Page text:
A study published online in the Lancet Infectious Disease journal has forecast an increase in drug-resistant tuberculosis cases in the four high-burden countries, including India, and suggested that person-to-person transmission will become the engine that drives drug-resistant tuberculosis in these countries.
By 2040, 12.4 per cent, or an eighth, of TB cases in India will be multi-drug-resistant, up from 7.9 per cent in 2000, says the study, by an international team of scientists. In the other three high-burden countries, multi-drug resistance will rise to 32.5 per cent of all cases in Russia, 8.9 per cent in the Philippines and 5.7 per cent in South Africa, respectively up from 24.8, 6 and 2.5 per cent in 2000.
Nearly 40 per cent of all drug-resistant TB cases occur in these four countries, accounting for more than 2,30,000 cases in 2015.
Globally, an estimated 10.4 million new cases of tuberculosis and 1.8 million deaths related to tuberculosis disease occurred that year. Multi-drug-resistant TB accounted for 480,000 cases, and 9.5% of these cases were estimated to be extremely drug resistant.
Of the multi-drug-resistant cases, one in 10 are expected to be extensively drug-resistant by 2040 — 9% in Russia and the Philippines, 8.9% in India, and 8.5% in South Africa — according to the study, based on a mathematical model using WHO data.
The study also estimates how many of these drug-resistant cases would be a result of non-resistant strains acquiring resistance during treatment. It predicts that fewer such cases will be caused by strains acquiring resistance — reducing from around 30% of cases of multi-drug-resistant tuberculosis in 2000 to 20-25% in 2040, and 80% of cases of extensively drug-resistant disease in 2000, to 50% in 2040.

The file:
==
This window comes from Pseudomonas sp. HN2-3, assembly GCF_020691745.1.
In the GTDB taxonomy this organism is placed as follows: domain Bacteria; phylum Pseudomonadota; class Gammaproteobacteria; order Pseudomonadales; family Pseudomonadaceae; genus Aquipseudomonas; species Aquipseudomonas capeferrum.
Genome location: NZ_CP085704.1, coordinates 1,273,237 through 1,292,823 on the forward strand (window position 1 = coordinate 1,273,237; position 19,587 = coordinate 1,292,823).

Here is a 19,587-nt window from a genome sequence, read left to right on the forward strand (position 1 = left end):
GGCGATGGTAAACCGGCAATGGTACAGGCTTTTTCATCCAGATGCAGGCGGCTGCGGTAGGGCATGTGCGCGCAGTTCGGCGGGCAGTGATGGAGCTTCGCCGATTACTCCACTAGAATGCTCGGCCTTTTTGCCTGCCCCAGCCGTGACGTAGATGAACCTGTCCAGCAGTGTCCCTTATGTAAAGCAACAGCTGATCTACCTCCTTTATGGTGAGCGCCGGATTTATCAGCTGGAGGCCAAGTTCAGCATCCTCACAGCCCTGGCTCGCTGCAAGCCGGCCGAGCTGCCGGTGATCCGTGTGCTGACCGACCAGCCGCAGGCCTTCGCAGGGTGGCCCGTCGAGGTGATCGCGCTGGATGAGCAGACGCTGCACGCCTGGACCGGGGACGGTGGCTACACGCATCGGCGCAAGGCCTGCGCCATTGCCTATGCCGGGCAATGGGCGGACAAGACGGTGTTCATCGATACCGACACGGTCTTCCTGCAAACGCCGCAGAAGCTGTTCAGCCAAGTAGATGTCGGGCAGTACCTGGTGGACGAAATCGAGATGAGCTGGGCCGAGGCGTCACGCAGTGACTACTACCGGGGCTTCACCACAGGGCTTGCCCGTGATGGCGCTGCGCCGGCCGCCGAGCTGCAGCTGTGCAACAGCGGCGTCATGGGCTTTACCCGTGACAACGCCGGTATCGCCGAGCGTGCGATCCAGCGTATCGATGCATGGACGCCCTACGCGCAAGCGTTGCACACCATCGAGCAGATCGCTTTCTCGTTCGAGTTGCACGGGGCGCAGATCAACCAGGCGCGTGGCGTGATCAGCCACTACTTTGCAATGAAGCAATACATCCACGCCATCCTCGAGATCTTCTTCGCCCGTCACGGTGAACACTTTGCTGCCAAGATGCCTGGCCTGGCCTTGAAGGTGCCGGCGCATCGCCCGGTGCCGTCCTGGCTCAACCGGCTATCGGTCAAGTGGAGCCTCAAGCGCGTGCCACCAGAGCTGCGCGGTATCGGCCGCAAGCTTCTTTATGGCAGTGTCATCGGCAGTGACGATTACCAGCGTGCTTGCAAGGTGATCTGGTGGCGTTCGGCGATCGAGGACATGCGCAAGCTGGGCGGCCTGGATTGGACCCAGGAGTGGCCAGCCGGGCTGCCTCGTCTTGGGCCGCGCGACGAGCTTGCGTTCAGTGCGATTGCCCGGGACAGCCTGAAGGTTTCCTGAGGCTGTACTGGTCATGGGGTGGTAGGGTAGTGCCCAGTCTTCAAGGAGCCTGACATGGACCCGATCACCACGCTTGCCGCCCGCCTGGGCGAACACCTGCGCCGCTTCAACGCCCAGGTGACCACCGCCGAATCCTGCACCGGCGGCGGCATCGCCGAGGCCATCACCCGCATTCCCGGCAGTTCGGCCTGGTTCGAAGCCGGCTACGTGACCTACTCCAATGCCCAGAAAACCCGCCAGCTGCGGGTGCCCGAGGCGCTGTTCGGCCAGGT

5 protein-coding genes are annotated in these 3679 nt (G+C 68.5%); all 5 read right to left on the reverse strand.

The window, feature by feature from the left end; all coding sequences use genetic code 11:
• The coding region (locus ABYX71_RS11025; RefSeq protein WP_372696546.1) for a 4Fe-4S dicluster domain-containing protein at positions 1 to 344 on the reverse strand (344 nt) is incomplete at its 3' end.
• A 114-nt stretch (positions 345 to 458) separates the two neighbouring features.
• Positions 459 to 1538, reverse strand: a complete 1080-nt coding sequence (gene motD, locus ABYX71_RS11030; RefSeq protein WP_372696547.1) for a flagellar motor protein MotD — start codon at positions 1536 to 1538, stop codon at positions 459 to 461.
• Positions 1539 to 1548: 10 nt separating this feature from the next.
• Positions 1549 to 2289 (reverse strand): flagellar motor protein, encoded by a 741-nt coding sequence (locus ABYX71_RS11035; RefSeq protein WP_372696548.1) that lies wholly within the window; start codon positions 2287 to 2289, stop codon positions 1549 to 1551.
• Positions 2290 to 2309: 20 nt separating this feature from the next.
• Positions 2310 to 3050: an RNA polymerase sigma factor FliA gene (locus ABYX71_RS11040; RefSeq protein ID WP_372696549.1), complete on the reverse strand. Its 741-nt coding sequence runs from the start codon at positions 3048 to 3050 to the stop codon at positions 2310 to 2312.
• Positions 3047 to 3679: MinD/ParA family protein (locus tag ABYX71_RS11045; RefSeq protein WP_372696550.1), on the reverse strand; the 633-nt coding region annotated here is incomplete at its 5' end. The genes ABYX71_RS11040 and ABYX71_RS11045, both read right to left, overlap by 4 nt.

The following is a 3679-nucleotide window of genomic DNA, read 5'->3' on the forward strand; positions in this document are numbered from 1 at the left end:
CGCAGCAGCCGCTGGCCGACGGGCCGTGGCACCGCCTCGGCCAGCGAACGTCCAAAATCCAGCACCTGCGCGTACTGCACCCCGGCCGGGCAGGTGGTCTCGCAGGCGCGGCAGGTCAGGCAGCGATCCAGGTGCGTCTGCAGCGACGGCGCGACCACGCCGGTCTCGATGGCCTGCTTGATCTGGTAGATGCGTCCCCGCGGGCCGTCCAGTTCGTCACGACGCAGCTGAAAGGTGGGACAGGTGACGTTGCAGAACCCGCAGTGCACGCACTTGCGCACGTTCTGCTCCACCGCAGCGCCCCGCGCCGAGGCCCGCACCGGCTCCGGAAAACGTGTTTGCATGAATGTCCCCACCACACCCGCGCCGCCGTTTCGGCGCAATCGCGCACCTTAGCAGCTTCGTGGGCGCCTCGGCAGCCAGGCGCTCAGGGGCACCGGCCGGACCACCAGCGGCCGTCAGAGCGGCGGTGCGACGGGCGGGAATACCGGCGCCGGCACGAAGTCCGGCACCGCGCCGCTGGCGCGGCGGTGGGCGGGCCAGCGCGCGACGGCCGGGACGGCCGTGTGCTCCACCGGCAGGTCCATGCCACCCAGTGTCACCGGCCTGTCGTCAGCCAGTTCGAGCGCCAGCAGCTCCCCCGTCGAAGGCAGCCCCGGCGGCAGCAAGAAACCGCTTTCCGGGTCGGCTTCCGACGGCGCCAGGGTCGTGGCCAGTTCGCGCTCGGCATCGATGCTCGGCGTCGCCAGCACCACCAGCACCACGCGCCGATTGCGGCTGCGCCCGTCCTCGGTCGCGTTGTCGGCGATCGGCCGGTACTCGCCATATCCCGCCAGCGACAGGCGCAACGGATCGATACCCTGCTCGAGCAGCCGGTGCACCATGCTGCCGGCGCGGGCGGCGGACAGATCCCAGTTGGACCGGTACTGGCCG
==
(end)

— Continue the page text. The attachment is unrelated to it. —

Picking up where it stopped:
Aditya Sharma of the US Centers for Disease Control and Prevention, said it isn’t enough to focus on curing people with TB or drug-resistant TB. “Even if we prevent new drug-resistant infections, there are enough current cases to keep the epidemic going. Drug-resistant TB will continue to be an increasingly dangerous threat so long as resistant strains spread through the air from one person to another,” PTI quoted Sharma as saying. “We must strengthen infection control measures, focus on households, health centres, and communities to prevent tuberculosis spreading from person to person, and develop more effective diagnostic tests to rapidly and accurately detect drug resistance.”
According to health ministry figures, India has 2.8 million cases of TB every year. Of these, 2.8 per cent are new cases of multi-drug resistance while another 11.2 are acquired cases of multi-drug resistance, Dr Sunil Khaparde, deputy director general in the health ministry’s Central TB division, told The Indian Express.
Reacting to the findings of the study in The Lancet, Dr Zarir Udwadia, chest physician with Hinduja Hospital in Mumbai, told The Indian Express, “All over the world and India is no exception, MDR-TB is acquired upfront due to primary transmission. It is indeed frightening, for it tells us the epidemic has entered a new and accelerated phase… You get MDR or XDR-TB on day-one by being exposed to a large numbers of active infectious patients in the community. Prompt diagnosis and treatment of these infectious-index cases is the only way to reduce the spread.”
According to Dr Madhukar Pai, associate director of McGill International TB Centre, Canada, the modelling study shows that MDR- and XDR-TB will become more common in the four given the current treatment regimens and control methods.
“However for India, the model is simplistic because it ignores the huge proportion of TB that is managed in the private sector with suboptimal diagnostics, widespread antibiotic abuse, and limited capacity to ensure adherence among TB patients. So, unless something is done about improving quality of TB care in the private sector, the situation for India might be worse than what is predicted by this modelling study,” Pai said.